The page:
Industry & Business

Denis O’Brien’s Digicel is taking on Google, Facebook, and Yahoo

Denis O’Brien’s Digicel is taking on Google, Facebook, and Yahoo

Denis O’Brien’s Digicel is taking on Google, Facebook, and Yahoo
October 01
08:38 2015

DIGICEL IS TAKING on the likes of Google, Facebook, and Yahoo as it becomes the first operator to block ads across its networks.

The telecommunications company, chaired by Denis O’Brien, argues that ads on mobile web and on apps is using up as much as 10% of customers’ data plans.

Ad blocking has been thrust into the headlines recently after the latest update of Apple’s mobile operating system, iOS 9, has ad-blocking capabilities built-in.

While fewer ads means faster load times and less data usage, it also means someone is being deprived of revenue.

This revenue is what O’Brien has highlighted.

“Companies like Google, Yahoo and Facebook talk a great game and take a lot of credit when it comes to pushing the idea of broadband for all – but they put no money in,” he claimed.

In a statement, he called this “unacceptable”, and wants to “force them to put their hands into their pockets” to help improve telecommunication infrastructure by sharing some of their profits.

Business Insider explains how it will work:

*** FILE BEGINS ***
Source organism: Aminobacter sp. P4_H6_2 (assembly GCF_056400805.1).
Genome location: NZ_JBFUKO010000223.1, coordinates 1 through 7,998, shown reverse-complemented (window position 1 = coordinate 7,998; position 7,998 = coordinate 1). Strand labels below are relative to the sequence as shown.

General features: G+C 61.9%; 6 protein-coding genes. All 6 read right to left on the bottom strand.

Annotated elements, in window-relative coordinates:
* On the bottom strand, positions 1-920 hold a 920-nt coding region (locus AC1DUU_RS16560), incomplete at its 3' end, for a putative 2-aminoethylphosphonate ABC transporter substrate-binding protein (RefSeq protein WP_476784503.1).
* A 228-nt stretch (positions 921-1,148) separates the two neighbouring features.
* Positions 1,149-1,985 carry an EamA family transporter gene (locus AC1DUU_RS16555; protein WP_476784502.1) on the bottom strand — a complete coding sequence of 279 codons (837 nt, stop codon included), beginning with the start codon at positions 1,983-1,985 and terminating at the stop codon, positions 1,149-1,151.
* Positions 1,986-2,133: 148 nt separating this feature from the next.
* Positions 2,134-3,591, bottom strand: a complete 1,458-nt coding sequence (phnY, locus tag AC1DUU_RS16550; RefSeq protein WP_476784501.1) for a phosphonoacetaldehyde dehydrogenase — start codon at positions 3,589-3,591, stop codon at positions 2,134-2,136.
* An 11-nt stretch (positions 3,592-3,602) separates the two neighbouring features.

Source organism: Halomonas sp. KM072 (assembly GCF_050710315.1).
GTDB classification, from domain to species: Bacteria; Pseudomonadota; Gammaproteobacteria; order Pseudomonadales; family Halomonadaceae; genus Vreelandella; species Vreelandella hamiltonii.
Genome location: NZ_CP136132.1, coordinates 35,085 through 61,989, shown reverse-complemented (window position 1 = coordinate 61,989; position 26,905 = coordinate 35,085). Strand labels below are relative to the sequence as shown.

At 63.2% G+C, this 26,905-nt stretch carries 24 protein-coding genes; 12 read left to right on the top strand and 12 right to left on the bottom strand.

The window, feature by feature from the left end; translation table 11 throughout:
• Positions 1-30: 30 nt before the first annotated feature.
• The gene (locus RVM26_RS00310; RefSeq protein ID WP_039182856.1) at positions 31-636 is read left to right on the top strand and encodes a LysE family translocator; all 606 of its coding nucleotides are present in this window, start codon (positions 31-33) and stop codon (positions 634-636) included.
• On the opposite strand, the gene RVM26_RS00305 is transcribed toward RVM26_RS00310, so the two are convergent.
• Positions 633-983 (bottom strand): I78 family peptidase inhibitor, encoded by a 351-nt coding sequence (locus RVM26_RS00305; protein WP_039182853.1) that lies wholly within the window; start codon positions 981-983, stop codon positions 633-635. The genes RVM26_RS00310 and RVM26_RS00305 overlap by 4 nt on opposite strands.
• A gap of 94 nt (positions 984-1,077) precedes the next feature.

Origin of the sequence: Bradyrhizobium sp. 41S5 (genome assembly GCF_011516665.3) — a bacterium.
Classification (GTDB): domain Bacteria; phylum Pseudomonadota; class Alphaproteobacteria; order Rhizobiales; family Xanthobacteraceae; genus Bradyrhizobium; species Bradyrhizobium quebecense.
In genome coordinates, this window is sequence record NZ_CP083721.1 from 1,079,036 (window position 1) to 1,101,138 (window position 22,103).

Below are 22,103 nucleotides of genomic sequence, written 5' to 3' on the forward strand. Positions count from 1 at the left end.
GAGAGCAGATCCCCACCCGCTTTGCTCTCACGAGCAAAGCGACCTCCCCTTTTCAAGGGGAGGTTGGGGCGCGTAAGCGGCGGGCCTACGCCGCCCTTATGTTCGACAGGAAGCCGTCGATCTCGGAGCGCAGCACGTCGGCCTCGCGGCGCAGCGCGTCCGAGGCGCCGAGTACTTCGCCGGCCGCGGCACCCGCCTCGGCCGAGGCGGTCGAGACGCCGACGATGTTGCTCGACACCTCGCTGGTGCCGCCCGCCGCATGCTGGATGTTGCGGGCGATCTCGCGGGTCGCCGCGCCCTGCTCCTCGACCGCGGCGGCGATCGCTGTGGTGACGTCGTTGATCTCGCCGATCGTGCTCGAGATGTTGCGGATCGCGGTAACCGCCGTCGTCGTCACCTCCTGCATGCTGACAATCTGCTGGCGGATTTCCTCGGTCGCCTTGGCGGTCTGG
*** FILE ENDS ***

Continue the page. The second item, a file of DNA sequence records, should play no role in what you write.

If a company like Google, for example, wanted to a serve an ad to a customer on the Digicel network, Google would have to sign up to a code of conduct and share some of the associated ad revenue it from ads served with Digicel. If Google chose not to, then the ad would be blocked by Shine’s technology.

Digicel plans to roll the service out first in Jamaica before continuing to networks in the Caribbean and South Pacific.

It will be using the Israeli mobile ad blocking company Shine to implement the changes.

When Apple opened up access to ad blocking software in its recent iOS 9 update, the apps became hugely popular.

However, the creator of one of the most popular – Peace – pulled his app soon after it was launched.

“Achieving this much success with Peace just doesn’t feel good, which I didn’t anticipate, but probably should have,” Macro Arment wrote in a blog post.

Ad blockers come with an important asterisk: while they do benefit a ton of people in major ways, they also hurt some, including many who don’t deserve the hit.

“Peace required that all ads be treated the same — all-or-nothing enforcement for decisions that aren’t black and white. This approach is too blunt.”

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